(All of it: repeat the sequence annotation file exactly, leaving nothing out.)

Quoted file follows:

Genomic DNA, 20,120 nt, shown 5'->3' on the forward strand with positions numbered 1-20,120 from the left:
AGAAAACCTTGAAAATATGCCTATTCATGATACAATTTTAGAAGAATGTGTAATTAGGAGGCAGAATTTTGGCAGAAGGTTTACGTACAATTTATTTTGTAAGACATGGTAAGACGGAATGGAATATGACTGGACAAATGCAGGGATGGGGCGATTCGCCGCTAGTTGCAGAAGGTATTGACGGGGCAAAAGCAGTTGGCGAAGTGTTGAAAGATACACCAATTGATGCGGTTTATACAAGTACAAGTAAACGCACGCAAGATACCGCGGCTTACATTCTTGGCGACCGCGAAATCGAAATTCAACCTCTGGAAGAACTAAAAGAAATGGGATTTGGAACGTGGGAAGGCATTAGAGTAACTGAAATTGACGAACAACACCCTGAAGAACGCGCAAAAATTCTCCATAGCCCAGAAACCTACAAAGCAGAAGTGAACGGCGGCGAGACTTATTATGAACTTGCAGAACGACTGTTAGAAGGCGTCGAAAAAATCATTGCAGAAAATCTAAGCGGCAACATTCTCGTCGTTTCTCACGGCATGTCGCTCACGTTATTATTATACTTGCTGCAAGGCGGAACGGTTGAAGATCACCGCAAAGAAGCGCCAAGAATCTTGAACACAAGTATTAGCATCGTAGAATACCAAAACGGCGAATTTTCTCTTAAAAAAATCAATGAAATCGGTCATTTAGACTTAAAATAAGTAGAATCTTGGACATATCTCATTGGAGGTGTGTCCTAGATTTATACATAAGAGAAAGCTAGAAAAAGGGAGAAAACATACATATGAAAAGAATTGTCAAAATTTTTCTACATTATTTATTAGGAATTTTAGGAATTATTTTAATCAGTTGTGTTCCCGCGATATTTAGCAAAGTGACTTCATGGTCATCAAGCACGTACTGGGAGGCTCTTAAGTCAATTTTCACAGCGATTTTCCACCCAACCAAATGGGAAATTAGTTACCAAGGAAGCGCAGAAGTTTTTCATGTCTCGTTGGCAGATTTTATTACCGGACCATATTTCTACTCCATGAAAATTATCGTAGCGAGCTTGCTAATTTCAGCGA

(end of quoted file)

Genomic DNA, 20,120 nt, shown 5'->3' on the forward strand with positions numbered 1-20,120 from the left:
AGAAAACCTTGAAAATATGCCTATTCATGATACAATTTTAGAAGAATGTGTAATTAGGAGGCAGAATTTTGGCAGAAGGTTTACGTACAATTTATTTTGTAAGACATGGTAAGACGGAATGGAATATGACTGGACAAATGCAGGGATGGGGCGATTCGCCGCTAGTTGCAGAAGGTATTGACGGGGCAAAAGCAGTTGGCGAAGTGTTGAAAGATACACCAATTGATGCGGTTTATACAAGTACAAGTAAACGCACGCAAGATACCGCGGCTTACATTCTTGGCGACCGCGAAATCGAAATTCAACCTCTGGAAGAACTAAAAGAAATGGGATTTGGAACGTGGGAAGGCATTAGAGTAACTGAAATTGACGAACAACACCCTGAAGAACGCGCAAAAATTCTCCATAGCCCAGAAACCTACAAAGCAGAAGTGAACGGCGGCGAGACTTATTATGAACTTGCAGAACGACTGTTAGAAGGCGTCGAAAAAATCATTGCAGAAAATCTAAGCGGCAACATTCTCGTCGTTTCTCACGGCATGTCGCTCACGTTATTATTATACTTGCTGCAAGGCGGAACGGTTGAAGATCACCGCAAAGAAGCGCCAAGAATCTTGAACACAAGTATTAGCATCGTAGAATACCAAAACGGCGAATTTTCTCTTAAAAAAATCAATGAAATCGGTCATTTAGACTTAAAATAAGTAGAATCTTGGACATATCTCATTGGAGGTGTGTCCTAGATTTATACATAAGAGAAAGCTAGAAAAAGGGAGAAAACATACATATGAAAAGAATTGTCAAAATTTTTCTACATTATTTATTAGGAATTTTAGGAATTATTTTAATCAGTTGTGTTCCCGCGATATTTAGCAAAGTGACTTCATGGTCATCAAGCACGTACTGGGAGGCTCTTAAGTCAATTTTCACAGCGATTTTCCACCCAACCAAATGGGAAATTAGTTACCAAGGAAGCGCAGAAGTTTTTCATGTCTCGTTGGCAGATTTTATTACCGGACCATATTTCTACTCCATGAAAATTATCGTAGCGAGCTTGCTAATTTCAGCGA